98Ru 97.905 1.87
  99Ru 98.906 12.76
  100Ru 99.904 12.6
  101Ru 100.906 17.06
  102Ru 101.904 31.55
  104Ru 103.905 18.62


Data for this section been provided by the British Geological Survey.

Relative supply risk

An integrated supply risk index from 1 (very low risk) to 10 (very high risk). This is calculated by combining the scores for crustal abundance, reserve distribution, production concentration, substitutability, recycling rate and political stability scores.

Crustal abundance (ppm)

The number of atoms of the element per 1 million atoms of the Earth’s crust.

Recycling rate

The percentage of a commodity which is recycled. A higher recycling rate may reduce risk to supply.


The availability of suitable substitutes for a given commodity.
High = substitution not possible or very difficult.
Medium = substitution is possible but there may be an economic and/or performance impact
Low = substitution is possible with little or no economic and/or performance impact

Production concentration

The percentage of an element produced in the top producing country. The higher the value, the larger risk there is to supply.

Reserve distribution

The percentage of the world reserves located in the country with the largest reserves. The higher the value, the larger risk there is to supply.

Political stability of top producer

A percentile rank for the political stability of the top producing country, derived from World Bank governance indicators.

Political stability of top reserve holder

A percentile rank for the political stability of the country with the largest reserves, derived from World Bank governance indicators.

Supply risk

Relative supply risk 7.6
Crustal abundance (ppm) 0.000037
Recycling rate (%) >30
Substitutability High
Production concentration (%) 60
Reserve distribution (%) 95
Top 3 producers
  • 1) South Africa
  • 2) Russia
  • 3) Zimbabwe
Top 3 reserve holders
  • 1) South Africa
  • 2) Russia
  • 3) USA
Political stability of top producer 44.3
Political stability of top reserve holder 44.3


Specific heat capacity (J kg−1 K−1)

Specific heat capacity is the amount of energy needed to change the temperature of a kilogram of a substance by 1 K.

Young's modulus

A measure of the stiffness of a substance. It provides a measure of how difficult it is to extend a material, with a value given by the ratio of tensile strength to tensile strain.

Shear modulus

A measure of how difficult it is to deform a material. It is given by the ratio of the shear stress to the shear strain.

Bulk modulus

A measure of how difficult it is to compress a substance. It is given by the ratio of the pressure on a body to the fractional decrease in volume.

Vapour pressure

A measure of the propensity of a substance to evaporate. It is defined as the equilibrium pressure exerted by the gas produced above a substance in a closed system.

Pressure and temperature data – advanced

Specific heat capacity
(J kg−1 K−1)
238 Young's modulus (GPa) Unknown
Shear modulus (GPa) Unknown Bulk modulus (GPa) Unknown
Vapour pressure  
Temperature (K)
400 600 800 1000 1200 1400 1600 1800 2000 2200 2400
Pressure (Pa)
- - - - - - 7.96
x 10-9
x 10-6
0.000133 0.00455 0.0858
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Listen to Ruthenium Podcast
Transcript :

Chemistry in its element: ruthenium


You're listening to Chemistry in its element brought to you by Chemistry World, the magazine of the Royal Society of Chemistry.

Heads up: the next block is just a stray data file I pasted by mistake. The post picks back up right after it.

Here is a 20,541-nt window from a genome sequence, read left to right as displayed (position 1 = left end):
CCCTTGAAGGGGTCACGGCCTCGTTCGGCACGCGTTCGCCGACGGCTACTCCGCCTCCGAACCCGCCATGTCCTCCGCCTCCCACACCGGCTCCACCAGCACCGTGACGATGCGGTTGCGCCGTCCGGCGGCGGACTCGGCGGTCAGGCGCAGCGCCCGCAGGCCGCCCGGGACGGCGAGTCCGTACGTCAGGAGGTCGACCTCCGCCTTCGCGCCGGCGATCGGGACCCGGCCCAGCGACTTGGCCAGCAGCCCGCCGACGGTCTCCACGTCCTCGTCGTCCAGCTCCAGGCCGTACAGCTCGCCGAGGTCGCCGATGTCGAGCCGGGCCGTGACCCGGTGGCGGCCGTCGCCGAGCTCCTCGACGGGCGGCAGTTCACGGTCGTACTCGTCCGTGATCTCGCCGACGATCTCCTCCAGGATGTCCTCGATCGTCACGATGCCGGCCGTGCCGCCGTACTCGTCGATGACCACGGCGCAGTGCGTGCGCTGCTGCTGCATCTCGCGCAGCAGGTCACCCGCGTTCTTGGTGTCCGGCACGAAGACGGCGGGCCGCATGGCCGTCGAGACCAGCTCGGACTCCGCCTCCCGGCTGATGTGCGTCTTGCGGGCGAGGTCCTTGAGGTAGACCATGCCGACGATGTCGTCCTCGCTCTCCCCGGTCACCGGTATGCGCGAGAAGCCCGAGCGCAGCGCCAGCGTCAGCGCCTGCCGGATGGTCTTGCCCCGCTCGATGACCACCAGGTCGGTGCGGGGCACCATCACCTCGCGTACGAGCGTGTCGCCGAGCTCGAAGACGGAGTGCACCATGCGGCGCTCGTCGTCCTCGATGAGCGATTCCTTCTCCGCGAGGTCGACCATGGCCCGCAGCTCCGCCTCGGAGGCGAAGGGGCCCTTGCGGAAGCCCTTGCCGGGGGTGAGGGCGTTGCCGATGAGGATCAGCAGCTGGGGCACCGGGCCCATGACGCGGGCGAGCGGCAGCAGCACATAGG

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Chris Smith

Hello, welcome to this week's Chemistry in its element, I'm Chris Smith. In this episode we come face to face with the chemical dubbed the connoisseur's element. It's won a nobel prize as a catalyst, it's the muscle behind wear resistant electrical contacts and it might even help you to write nicely, unless you're a doctor, in which case you're probably beyond redemption. Here's Jonathan Steed.

Jonathan Steed

Stop the proverbial "man in the street" and ask him what ruthenium is and the chances are he won't be able to tell you. Compared to the "sexier elements" that are household names like carbon and oxygen, ruthenium is, frankly, a bit obscure.

In fact even if your man in the street was wearing a lab coat and walking on a street very close to a university chemistry department he might still be a bit ignorant about this mysterious metal. It wasn't always that way, though. Twenty or thirty years ago whole generations of chemists did entire Ph.D.s on the chemistry of the metals of the so-called "platinum group" of which ruthenium is one. As one of that cohort of ruthenium chemists it is my duty to spread the word about the element once described by one of the fathers of modern inorganic chemistry, Sir Geoffrey Wilkinson as "an element for the connoisseur".

As I rustily recalled in response to the first question I was asked in my Ph.D. exam, the name "ruthenium" derives from Ruthenia, the Latin word for Rus', a historical area which includes present-day western Russia, Ukraine, Belarus, and parts of Slovakia and Poland. The name was first proposed by Gottfried Osann in 1828, who believed he had identified the metal, and the name was retained by Osann's countryman (and in 1844 ruthenium's official discoverer) Karl Klaus in honour of his birthplace in Tartu, Estonia; at the time a part of the Russian Empire.

Ruthenium's popularity in university chemistry departments in the latter half of the twentieth century was in no small part due to the fact that it is relatively cheap. The rarity of the platinum group metals (which are often found together) makes them all expensive but unlike platinum, rhodium and palladium which have use in automobile catalytic converters, for example, ruthenium was historically not so much in demand. Indeed for many years the metals company Johnson Matthey operated a loan scheme where they would give aspiring researchers 100 g or so of ruthenium trichloride to experiment with in the hope the chemists would find new uses for the material. The loans scheme operated for the pricier metals like rhodium as well, but only in little 5 g pots. A nice feature of the loans scheme was that chemists collected the metal-containing residues of their experiments and returned the resulting black, smelly sludge to the company for metals recovery.